The Show Must Go On: Department of Theater and Dance produces Richard III podcast
COVID-19 isn’t stopping the South Carolina School of the Arts at Anderson University from finding creative ways to showcase student talent.
Originally scheduled as a typical on-stage production, the Department of Theater and Dance is producing a four part live-performance podcast of Shakespeare’s Richard III. Live readings begin with Act I on Wednesday, October 28, at Belk Theater on the Anderson University campus, followed by Acts II and III on October 29; Act IV on November 3 and Act V on November 4.
The production is being divided into a four-episode podcast. Episodes 1 and 2 are available beginning Monday, November 2, and episodes 3 and 4 launch on Monday, November 9.
Twenty-three student cast members comprise the team behind the performance, along with 10 student production staff and three Anderson University faculty members. The podcast creates new potential for an even larger audience than usual.
Anderson University Professor of Theatre Robert Homer-Drummond is overseeing the production. He is excited for the possibilities presented by this new performance medium. He believes that a podcast adaptation of Shakespeare’s play will create an entirely new experience for listeners.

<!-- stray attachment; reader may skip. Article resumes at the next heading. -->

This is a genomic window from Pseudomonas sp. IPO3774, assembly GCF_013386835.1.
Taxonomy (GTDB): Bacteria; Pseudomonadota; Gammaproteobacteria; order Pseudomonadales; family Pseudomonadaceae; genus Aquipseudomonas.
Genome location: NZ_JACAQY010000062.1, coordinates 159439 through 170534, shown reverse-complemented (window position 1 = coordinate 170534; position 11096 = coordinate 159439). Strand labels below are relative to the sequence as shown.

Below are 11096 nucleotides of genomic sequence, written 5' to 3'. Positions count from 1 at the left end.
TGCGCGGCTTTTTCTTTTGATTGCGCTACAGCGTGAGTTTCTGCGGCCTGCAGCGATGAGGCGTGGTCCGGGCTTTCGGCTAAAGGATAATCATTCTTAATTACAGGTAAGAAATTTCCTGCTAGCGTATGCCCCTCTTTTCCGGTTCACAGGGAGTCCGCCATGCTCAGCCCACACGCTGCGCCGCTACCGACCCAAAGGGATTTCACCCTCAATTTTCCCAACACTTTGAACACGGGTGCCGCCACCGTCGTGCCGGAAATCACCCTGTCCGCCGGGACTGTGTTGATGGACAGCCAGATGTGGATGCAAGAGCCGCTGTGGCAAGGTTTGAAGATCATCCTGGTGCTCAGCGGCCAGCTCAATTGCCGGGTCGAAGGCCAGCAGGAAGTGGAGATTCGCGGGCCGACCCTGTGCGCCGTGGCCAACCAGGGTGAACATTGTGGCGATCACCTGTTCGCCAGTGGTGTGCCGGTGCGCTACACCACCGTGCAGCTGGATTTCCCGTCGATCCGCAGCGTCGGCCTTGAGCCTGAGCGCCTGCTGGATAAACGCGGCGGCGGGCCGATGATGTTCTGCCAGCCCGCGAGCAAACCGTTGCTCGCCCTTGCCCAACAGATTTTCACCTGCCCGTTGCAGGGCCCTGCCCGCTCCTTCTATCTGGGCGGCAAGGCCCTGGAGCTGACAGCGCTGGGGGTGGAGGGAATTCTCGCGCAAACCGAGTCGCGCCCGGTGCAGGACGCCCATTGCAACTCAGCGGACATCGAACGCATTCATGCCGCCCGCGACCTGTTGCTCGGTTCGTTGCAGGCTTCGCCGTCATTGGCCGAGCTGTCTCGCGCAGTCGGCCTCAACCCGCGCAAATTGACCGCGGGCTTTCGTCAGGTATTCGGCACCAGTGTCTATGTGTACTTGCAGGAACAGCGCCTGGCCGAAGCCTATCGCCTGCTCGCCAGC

“In this podcast, we will create a rich soundscape that we hope will create a vivid late 15th century world in your imagination,” Professor Homer-Drummond said.
Beyond providing a creative new experience for listeners, Professor Homer-Drummond sees this as an important educational opportunity for students pursuing a career in theatre. The goal is for the podcast production to become a resource for high school students and others who are interested in this form of Richard III, and theatre as a whole.
Professor Homer-Drummond hopes that this will also train participating students in voice-acting, an important skill to learn for those pursuing careers in theatre.
“They have to keep in mind that the only thing they have to convey everything about the character and the situation is their voice,” he said. “It is not easy.”
However, students have stepped up to the challenge, determined to engage in their passion despite the difficulties presented by COVID-19. Theatre is not merely a profession, but a calling, Professor Homer-Drummond said.
“Theatre is about finding some creative way to share our human experience. So, it is crucial that we find a way to do our work – to make our art,” he said. “The format may change. The venue and technology may change. But COVID-19 hasn’t stopped us. In some ways, it has just given us an obstacle that has forced us to be more creative.”
To listen to the South Carolina School of the Arts at Anderson University’s podcast presentation of Richard III, visit richard3.schoolofthearts.com.